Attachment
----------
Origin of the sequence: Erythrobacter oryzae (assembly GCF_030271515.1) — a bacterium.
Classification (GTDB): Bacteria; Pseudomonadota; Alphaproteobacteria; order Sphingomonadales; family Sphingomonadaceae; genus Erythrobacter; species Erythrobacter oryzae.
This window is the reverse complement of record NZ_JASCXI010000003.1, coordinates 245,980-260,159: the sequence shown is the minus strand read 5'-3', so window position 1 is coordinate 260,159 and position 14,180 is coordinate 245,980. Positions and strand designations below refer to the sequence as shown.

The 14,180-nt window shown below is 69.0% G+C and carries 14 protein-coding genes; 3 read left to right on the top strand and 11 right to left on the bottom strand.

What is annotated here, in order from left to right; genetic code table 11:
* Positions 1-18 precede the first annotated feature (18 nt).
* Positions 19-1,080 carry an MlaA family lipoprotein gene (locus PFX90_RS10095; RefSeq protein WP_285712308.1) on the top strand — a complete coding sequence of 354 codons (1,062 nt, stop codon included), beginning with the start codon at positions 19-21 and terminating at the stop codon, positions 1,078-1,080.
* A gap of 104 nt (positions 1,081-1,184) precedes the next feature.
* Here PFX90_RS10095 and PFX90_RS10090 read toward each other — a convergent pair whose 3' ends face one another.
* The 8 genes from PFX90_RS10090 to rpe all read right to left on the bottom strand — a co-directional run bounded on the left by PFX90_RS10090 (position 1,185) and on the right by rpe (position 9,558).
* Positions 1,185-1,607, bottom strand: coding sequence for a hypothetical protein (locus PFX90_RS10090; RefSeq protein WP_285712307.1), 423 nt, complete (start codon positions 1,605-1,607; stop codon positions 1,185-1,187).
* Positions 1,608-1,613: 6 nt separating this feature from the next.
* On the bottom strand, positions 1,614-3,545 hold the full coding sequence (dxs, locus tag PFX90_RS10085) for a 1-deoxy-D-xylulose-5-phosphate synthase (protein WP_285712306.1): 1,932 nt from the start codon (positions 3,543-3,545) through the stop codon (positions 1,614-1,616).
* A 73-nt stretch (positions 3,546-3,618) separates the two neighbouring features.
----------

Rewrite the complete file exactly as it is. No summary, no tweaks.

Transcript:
Origin of the sequence: Erythrobacter oryzae (assembly GCF_030271515.1) — a bacterium.
Classification (GTDB): Bacteria; Pseudomonadota; Alphaproteobacteria; order Sphingomonadales; family Sphingomonadaceae; genus Erythrobacter; species Erythrobacter oryzae.
This window is the reverse complement of record NZ_JASCXI010000003.1, coordinates 245,980-260,159: the sequence shown is the minus strand read 5'-3', so window position 1 is coordinate 260,159 and position 14,180 is coordinate 245,980. Positions and strand designations below refer to the sequence as shown.

The 14,180-nt window shown below is 69.0% G+C and carries 14 protein-coding genes; 3 read left to right on the top strand and 11 right to left on the bottom strand.

What is annotated here, in order from left to right; genetic code table 11:
* Positions 1-18 precede the first annotated feature (18 nt).
* Positions 19-1,080 carry an MlaA family lipoprotein gene (locus PFX90_RS10095; RefSeq protein WP_285712308.1) on the top strand — a complete coding sequence of 354 codons (1,062 nt, stop codon included), beginning with the start codon at positions 19-21 and terminating at the stop codon, positions 1,078-1,080.
* A gap of 104 nt (positions 1,081-1,184) precedes the next feature.
* Here PFX90_RS10095 and PFX90_RS10090 read toward each other — a convergent pair whose 3' ends face one another.
* The 8 genes from PFX90_RS10090 to rpe all read right to left on the bottom strand — a co-directional run bounded on the left by PFX90_RS10090 (position 1,185) and on the right by rpe (position 9,558).
* Positions 1,185-1,607, bottom strand: coding sequence for a hypothetical protein (locus PFX90_RS10090; RefSeq protein WP_285712307.1), 423 nt, complete (start codon positions 1,605-1,607; stop codon positions 1,185-1,187).
* Positions 1,608-1,613: 6 nt separating this feature from the next.
* On the bottom strand, positions 1,614-3,545 hold the full coding sequence (dxs, locus tag PFX90_RS10085) for a 1-deoxy-D-xylulose-5-phosphate synthase (protein WP_285712306.1): 1,932 nt from the start codon (positions 3,543-3,545) through the stop codon (positions 1,614-1,616).
* A 73-nt stretch (positions 3,546-3,618) separates the two neighbouring features.